JOURNAL ARTICLE

Blood coagulation, fibrinolytic activity and lipid profile in subclinical thyroid disease: subclinical hyperthyroidism increases plasma factor X activity

Cihangir Erem
Clinical Endocrinology 2006, 64 (3): 323-9
16487444

BACKGROUND AND OBJECTIVES: Various abnormalities of coagulation and fibrinolysis occur in patients with thyroid diseases, and may range from subclinical laboratory abnormalities to clinically significant disorders of coagulation and, rarely, major haemorrhage or thromboembolism. The influence of subclinical hypothyroidism (SHypo) on haemostasis is controversial, both hypercoagulable and hypocoagulable states have been reported. A hypercoagulable state might be a risk factor for thromboembolic disease in SHypo. On the other hand, subclinical hyperthyroidism (SCHyper) is associated with enhanced cardiovascular risk. In the English literature, there are no studies on changes in coagulation and fibriolytic status in subjects with SCHyper. Therefore, the aim of the present study was to investigate the markers of endogenous coagulation and fibrinolysis, and to evaluate the relationships between serum lipid profile and thyroid hormones and these haemostatic parameters in subclinical thyroid patients.

DESIGN AND METHODS: Various haemostatic parameters were investigated in 30 patients with SHypo and 20 patients with SCHyper and compared to 20 euthyroid controls. Prothrombin time (PT), activated partial thromboplastin time (aPTT), fibrinogen, factors V, VII, VIII, IX and X activities, vWF, antithrombin III (AT III), protein C, protein S, tissue plasminogen activator (t-PA) and tissue plasminogen activator inhibitor-1 (PAI-1), as well as common lipid variables, were measured. The relationships between serum thyroid hormones and these haemostatic parameters were examined.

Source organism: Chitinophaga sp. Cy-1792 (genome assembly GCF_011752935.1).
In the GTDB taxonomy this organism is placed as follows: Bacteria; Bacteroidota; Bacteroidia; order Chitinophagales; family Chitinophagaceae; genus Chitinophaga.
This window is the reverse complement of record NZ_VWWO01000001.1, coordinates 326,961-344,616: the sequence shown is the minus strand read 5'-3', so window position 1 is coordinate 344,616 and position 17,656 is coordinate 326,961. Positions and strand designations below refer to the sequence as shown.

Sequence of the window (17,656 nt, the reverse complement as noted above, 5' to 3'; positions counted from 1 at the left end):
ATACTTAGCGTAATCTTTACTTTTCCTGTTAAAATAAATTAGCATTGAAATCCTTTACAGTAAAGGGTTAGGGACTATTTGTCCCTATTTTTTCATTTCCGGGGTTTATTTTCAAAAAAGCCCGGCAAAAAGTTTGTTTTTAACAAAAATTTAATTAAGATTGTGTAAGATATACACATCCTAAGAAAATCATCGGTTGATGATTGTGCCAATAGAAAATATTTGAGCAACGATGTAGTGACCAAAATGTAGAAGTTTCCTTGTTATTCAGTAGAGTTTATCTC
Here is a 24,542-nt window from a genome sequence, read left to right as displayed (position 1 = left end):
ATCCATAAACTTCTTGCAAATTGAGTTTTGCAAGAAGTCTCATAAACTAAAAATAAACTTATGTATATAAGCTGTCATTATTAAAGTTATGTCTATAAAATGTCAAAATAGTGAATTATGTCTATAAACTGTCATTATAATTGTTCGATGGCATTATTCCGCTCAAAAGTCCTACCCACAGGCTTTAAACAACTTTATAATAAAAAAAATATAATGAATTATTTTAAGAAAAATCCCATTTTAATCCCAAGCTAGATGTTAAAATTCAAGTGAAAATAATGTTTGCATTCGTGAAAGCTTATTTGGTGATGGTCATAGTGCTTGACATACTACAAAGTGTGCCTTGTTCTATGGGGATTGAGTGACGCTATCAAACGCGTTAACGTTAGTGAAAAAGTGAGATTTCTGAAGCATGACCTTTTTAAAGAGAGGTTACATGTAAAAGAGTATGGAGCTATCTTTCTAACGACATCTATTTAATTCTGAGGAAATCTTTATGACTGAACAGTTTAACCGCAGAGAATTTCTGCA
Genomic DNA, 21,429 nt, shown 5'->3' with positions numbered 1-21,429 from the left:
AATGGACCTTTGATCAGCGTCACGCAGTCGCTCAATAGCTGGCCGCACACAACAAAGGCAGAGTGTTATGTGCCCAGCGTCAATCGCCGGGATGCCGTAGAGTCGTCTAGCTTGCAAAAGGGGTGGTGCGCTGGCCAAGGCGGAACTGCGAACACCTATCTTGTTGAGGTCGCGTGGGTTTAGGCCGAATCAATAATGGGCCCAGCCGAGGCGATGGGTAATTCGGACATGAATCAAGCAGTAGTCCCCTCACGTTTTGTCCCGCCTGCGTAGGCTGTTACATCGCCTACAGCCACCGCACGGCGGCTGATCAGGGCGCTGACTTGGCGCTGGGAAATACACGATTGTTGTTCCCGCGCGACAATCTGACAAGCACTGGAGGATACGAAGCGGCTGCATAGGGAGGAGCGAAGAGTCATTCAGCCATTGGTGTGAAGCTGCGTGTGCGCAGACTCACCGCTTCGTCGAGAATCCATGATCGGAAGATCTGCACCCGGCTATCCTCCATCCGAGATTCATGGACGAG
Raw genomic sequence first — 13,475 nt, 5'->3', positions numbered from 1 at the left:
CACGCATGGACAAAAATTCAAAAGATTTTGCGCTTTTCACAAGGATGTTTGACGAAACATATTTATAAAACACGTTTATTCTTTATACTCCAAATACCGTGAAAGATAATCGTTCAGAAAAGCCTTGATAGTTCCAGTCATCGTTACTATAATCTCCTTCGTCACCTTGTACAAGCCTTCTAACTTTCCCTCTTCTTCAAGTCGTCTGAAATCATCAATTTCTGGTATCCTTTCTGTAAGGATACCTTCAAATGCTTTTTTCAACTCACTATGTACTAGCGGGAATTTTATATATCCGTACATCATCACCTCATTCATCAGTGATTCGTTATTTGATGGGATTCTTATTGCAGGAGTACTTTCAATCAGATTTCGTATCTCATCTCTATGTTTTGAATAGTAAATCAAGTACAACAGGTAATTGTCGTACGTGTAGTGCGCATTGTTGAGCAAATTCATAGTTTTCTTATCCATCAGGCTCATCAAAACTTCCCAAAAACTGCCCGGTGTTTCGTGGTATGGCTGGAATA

RESULTS: Compared with the control subjects, only FX activity was significantly increased in patients with SCHyper (P < 0.01). Total cholesterol (TC) and low-density lipoprotein cholesterol (LDL-C) levels were significantly higher in patients with SHypo compared with the control group (P < 0.001 and P < 0.01, respectively). TC levels were significantly higher in patients with SCHyper than in controls (P < 0.05). No differences could be found in coagulation/fibrinolysis parameters between subclinical hypothyroid patients and control subjects. In patients with SCHyper, serum TSH level was positively correlated with FX activity (r: 0.58, P < 0.01) and inversely correlated with PAI-1 (r: -0.55. P < 0.05). Serum TG levels were inversely correlated with plasma activities of factors V, VII, VIII, IX, X and vWF (r: -0.83, P < 0.001; r: -0.68, P < 0.05; r: -0.61, P < 0.05; r: -0.77, P < 0.01; r: -0.63, P < 0.05; r: -0.60, P < 0.05, respectively). Serum TC levels were positively correlated with plasma fibrinogen levels (r: 0.72, P < 0.05). Serum HDL-C levels were positively correlated with protein S activity (r: 0.68, P < 0.05) and negatively correlated with F VII activity (r: -0.69, P < 0.05). Also, in patients with SHypo, serum TG levels were positively correlated with serum TSH levels (r: 0.42, P < 0.05), plasma activities of factors V, VII and X (r: 0.42, P < 0.05; r: 0.54, P < 0.01; r: 0.57, P < 0.01, respectively) and negatively correlated with plasma fibrinogen levels (r: -0.41, P < 0.05). Serum TC levels were positively correlated with factors V and X (r: 0.42, P < 0.05; r: 0.58, P < 0.01, respectively) and negatively correlated with t-PA Ag levels (r: -0.44, P < 0.05). Serum HDL-C levels were inversely correlated with F VII activity (r: -0.48, P < 0.05).

INTERPRETATION AND CONCLUSIONS: Some differences were found in the haemostatic parameters and lipid profile between the subclinical thyroid patients and healthy controls. Increased factor X activity in patients with subclinical hyperthyroidism represent a potential hypercoagulable state, which might augment the already existing risk for atheroscleroic complications. Also, subclinical hypothyroid patients exhibit a more atherogenic lipid profile compared with healthy individuals. Therefore, subclinical hypothyroidism is also associated with an increased risk of cardiovascular disease. However, thyroid hormones may play a role at different levels of the complex haemostatic system in subclinical thyroid disease.

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